While troves of data from the ephemeral messaging app Snapchat and the cloud storage provider Dropbox were leaked, the companies put the blame elsewhere.
As many companies provide employees with their coverage details this fall, premiums are expected to increase modestly. Surcharges for spousal coverage and health savings accounts are also on the rise.
Students want to cash in on that growing job market. Those high paying jobs are also attracting petroleum engineering professors. So there are fewer professors to teach ballooning classes.
To find out what's going on with the economy, Rachel Martin talks to David Wessel, director of the Hutchins Center at the Brookings Institution and a contributor to The Wall Street Journal.
Global oil prices have fallen to a 4-year low, confirming hopes and fears, depending on if you're a gasoline consumer or an oilman, that abundant U.S. crude is messing with the world's energy order.
Trains carrying oil from North Dakota pass through American towns daily — and sometimes they derail and explode. The oil industry is now under pressure to make the oil less volatile before shipping.
Doing business in China is getting tougher for some foreign companies. In the past year, Chinese government regulators have raided their offices, claiming to investigate monopoly practices.
The generation now coming of age is spending — and giving — differently. New York-based Charity:Water gets it, and it's been a boon to its cause.
The Nobel committee said Jean Tirole has helped to reshape regulators' policies with his idea that the same rules have different effects –- good and bad –- in different industries.
French economist Jean Tirole, 61, works at the Toulouse School of Economics in France. The economics prize completed the 2014 Nobel Prize announcements.
The Royal Swedish Academy of Sciences says Tirole's work on market power and regulation provides a framework for how governments can deal with and regulate mergers and monopolies.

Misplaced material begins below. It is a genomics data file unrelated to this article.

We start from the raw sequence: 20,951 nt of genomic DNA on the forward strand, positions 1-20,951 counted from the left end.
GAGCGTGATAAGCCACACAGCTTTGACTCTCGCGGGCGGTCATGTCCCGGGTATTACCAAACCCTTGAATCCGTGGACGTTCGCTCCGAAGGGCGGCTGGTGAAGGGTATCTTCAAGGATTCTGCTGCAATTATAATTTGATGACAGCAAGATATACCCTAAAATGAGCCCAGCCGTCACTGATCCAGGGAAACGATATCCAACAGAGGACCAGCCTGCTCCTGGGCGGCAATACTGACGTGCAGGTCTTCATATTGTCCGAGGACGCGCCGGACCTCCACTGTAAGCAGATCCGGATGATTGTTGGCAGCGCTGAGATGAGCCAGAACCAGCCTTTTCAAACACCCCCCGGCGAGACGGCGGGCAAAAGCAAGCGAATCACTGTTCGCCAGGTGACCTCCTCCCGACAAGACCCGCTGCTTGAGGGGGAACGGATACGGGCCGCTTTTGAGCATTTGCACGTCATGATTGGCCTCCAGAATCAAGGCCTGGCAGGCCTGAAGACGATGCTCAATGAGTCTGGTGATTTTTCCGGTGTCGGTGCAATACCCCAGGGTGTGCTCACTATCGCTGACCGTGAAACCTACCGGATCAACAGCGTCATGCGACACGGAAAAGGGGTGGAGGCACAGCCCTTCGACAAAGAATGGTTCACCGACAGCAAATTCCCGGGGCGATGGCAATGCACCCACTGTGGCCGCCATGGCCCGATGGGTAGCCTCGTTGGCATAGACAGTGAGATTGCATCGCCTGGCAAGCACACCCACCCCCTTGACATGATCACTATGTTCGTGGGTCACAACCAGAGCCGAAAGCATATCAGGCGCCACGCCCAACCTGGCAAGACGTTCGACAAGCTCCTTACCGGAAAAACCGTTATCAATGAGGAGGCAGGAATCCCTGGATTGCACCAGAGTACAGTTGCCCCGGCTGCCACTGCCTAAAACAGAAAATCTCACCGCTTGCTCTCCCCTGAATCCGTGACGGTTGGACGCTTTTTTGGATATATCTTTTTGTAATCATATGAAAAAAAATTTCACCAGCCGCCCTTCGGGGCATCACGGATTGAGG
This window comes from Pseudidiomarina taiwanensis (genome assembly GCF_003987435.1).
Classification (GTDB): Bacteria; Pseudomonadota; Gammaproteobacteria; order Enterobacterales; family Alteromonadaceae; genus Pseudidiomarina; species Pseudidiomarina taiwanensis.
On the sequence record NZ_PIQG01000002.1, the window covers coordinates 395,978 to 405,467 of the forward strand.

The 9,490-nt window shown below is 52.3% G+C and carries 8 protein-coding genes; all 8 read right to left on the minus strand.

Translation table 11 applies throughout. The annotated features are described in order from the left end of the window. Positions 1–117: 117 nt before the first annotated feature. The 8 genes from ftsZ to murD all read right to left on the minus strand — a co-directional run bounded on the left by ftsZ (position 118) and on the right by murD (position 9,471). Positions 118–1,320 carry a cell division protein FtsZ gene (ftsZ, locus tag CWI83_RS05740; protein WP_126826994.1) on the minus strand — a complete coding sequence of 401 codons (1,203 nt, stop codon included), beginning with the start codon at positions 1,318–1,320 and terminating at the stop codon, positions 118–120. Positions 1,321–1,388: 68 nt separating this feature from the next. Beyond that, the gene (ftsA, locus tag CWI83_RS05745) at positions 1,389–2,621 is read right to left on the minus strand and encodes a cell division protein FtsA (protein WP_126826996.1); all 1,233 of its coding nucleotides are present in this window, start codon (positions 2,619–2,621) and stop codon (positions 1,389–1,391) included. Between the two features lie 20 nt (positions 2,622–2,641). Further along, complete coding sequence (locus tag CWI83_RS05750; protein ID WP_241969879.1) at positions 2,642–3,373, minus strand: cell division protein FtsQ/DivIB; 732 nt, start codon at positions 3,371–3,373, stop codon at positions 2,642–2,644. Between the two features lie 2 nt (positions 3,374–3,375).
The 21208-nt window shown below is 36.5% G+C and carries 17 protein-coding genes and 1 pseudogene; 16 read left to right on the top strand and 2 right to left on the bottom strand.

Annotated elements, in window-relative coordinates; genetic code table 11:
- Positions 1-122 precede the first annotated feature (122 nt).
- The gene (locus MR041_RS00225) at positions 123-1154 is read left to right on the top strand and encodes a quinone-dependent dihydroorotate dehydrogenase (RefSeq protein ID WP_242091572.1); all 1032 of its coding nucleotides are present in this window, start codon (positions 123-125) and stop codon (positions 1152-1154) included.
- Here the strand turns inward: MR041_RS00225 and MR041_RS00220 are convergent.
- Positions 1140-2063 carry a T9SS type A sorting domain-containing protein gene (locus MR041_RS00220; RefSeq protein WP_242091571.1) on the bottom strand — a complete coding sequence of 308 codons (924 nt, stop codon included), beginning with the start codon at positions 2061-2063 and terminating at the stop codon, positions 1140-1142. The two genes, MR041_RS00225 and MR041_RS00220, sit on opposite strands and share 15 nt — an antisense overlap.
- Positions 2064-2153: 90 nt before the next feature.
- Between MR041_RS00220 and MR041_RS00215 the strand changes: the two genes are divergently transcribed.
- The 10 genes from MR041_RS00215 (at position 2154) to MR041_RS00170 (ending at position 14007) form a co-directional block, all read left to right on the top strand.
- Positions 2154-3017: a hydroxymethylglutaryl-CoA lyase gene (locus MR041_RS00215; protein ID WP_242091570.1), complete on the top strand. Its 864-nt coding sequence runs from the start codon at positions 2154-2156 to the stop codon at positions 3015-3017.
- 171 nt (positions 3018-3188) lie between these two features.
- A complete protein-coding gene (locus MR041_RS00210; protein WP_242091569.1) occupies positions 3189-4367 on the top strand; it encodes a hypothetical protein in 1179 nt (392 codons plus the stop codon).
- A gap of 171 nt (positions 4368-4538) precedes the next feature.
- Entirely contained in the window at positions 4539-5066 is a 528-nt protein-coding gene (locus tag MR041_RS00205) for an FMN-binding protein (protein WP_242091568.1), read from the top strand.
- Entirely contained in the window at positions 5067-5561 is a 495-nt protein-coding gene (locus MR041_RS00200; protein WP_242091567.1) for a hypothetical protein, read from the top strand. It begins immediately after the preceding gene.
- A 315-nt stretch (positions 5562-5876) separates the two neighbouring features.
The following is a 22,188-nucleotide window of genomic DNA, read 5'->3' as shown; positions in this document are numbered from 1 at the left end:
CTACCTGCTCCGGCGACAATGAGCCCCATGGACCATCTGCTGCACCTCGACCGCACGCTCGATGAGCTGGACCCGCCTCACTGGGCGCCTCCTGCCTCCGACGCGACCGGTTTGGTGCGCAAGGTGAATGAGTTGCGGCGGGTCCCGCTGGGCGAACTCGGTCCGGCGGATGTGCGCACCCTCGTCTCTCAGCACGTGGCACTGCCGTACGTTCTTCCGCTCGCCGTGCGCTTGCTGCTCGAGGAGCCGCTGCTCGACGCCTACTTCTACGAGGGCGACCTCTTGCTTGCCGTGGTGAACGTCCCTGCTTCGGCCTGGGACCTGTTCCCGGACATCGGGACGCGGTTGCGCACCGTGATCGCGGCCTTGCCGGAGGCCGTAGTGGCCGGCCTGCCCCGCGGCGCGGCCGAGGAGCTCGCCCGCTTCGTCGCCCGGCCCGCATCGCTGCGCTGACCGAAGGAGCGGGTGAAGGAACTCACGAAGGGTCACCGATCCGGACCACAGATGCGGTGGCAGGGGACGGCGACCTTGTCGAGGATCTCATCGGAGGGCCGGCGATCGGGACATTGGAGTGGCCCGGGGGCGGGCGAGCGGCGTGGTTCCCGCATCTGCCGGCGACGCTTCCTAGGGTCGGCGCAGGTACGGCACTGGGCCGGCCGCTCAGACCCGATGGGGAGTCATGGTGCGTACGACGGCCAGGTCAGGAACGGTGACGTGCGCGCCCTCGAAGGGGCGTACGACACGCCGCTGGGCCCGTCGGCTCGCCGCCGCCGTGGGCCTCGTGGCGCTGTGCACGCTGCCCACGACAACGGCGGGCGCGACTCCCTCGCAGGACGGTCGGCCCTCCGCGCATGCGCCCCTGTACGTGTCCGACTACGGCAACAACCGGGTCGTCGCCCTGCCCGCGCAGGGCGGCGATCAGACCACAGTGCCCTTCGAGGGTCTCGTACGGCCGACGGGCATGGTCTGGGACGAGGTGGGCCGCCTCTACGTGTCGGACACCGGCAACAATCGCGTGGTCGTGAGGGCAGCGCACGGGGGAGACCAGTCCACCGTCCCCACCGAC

The PBS program Daniel Tiger's Neighborhood is bringing the legacy of Fred Rogers to a new generation of children.
The top contenders for the Nobel Prize in economics are said to be a pair of NYU professors who study entrepreneurship, and a Stanford researcher who did pioneering work into economic sociology.
One of Florida's largest community colleges is trying to reduce the amount of debt its students take on. As part of a federal experiment, it has barred them from taking out any unsubsidized loans.
Shoppers are heading into the heavy-spending season with no new credit safeguards in place. Experts say it'll be at least another year before the U.S. system moves beyond technology from the 1970s.
Texas is in the midst of a fracking boom, which is opening up huge energy reserves and bringing in jobs. But traffic fatalities, some involving inexperienced and fatigued truck drivers, have surged.
Ebola-related stocks have been on the move since confirmation that the virus made its way onto U.S. soil. NPR's Arun Rath talks with journalist Wallace Witkowski at MarketWatch about Ebola investing.
Controversial remarks about women not needing to ask for raises, how people in tech often limit their kids' screen time and a heated debate over smartphone encryption topped our tech coverage.
The Sears-owned company says it removed the malware after it was discovered Thursday. It announced the exposure late Friday, saying no personal data or PIN numbers were lost.
On Thursday, Microsoft CEO Satya Nadella said it is good karma in some instances when women do not ask for a raise. Melissa Block talks to Maria Klawe, who was interviewing him, about the reaction.